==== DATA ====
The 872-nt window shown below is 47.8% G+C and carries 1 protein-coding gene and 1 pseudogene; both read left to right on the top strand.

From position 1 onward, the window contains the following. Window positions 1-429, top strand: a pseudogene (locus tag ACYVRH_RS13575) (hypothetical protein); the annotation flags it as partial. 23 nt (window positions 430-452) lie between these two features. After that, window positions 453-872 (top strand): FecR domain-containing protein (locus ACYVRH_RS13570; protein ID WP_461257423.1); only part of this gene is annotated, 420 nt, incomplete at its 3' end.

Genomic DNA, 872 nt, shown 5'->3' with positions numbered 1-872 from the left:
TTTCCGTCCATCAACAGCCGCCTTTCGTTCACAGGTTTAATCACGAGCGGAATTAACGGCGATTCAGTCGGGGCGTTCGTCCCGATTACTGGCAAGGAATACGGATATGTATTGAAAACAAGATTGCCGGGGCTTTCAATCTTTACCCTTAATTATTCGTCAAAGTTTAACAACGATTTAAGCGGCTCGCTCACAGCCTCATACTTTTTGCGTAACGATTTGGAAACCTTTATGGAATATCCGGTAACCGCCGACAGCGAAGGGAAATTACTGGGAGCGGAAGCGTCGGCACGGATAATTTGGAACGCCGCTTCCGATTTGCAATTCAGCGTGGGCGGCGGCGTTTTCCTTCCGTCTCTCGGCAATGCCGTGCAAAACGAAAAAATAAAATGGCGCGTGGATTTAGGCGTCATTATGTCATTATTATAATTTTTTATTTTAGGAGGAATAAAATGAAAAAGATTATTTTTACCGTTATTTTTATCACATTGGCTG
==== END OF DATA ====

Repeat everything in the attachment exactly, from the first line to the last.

The 872-nt window shown below is 47.8% G+C and carries 1 protein-coding gene and 1 pseudogene; both read left to right on the top strand.

From position 1 onward, the window contains the following. Window positions 1-429, top strand: a pseudogene (locus tag ACYVRH_RS13575) (hypothetical protein); the annotation flags it as partial. 23 nt (window positions 430-452) lie between these two features. After that, window positions 453-872 (top strand): FecR domain-containing protein (locus ACYVRH_RS13570; protein ID WP_461257423.1); only part of this gene is annotated, 420 nt, incomplete at its 3' end.

Genomic DNA, 872 nt, shown 5'->3' with positions numbered 1-872 from the left:
TTTCCGTCCATCAACAGCCGCCTTTCGTTCACAGGTTTAATCACGAGCGGAATTAACGGCGATTCAGTCGGGGCGTTCGTCCCGATTACTGGCAAGGAATACGGATATGTATTGAAAACAAGATTGCCGGGGCTTTCAATCTTTACCCTTAATTATTCGTCAAAGTTTAACAACGATTTAAGCGGCTCGCTCACAGCCTCATACTTTTTGCGTAACGATTTGGAAACCTTTATGGAATATCCGGTAACCGCCGACAGCGAAGGGAAATTACTGGGAGCGGAAGCGTCGGCACGGATAATTTGGAACGCCGCTTCCGATTTGCAATTCAGCGTGGGCGGCGGCGTTTTCCTTCCGTCTCTCGGCAATGCCGTGCAAAACGAAAAAATAAAATGGCGCGTGGATTTAGGCGTCATTATGTCATTATTATAATTTTTTATTTTAGGAGGAATAAAATGAAAAAGATTATTTTTACCGTTATTTTTATCACATTGGCTG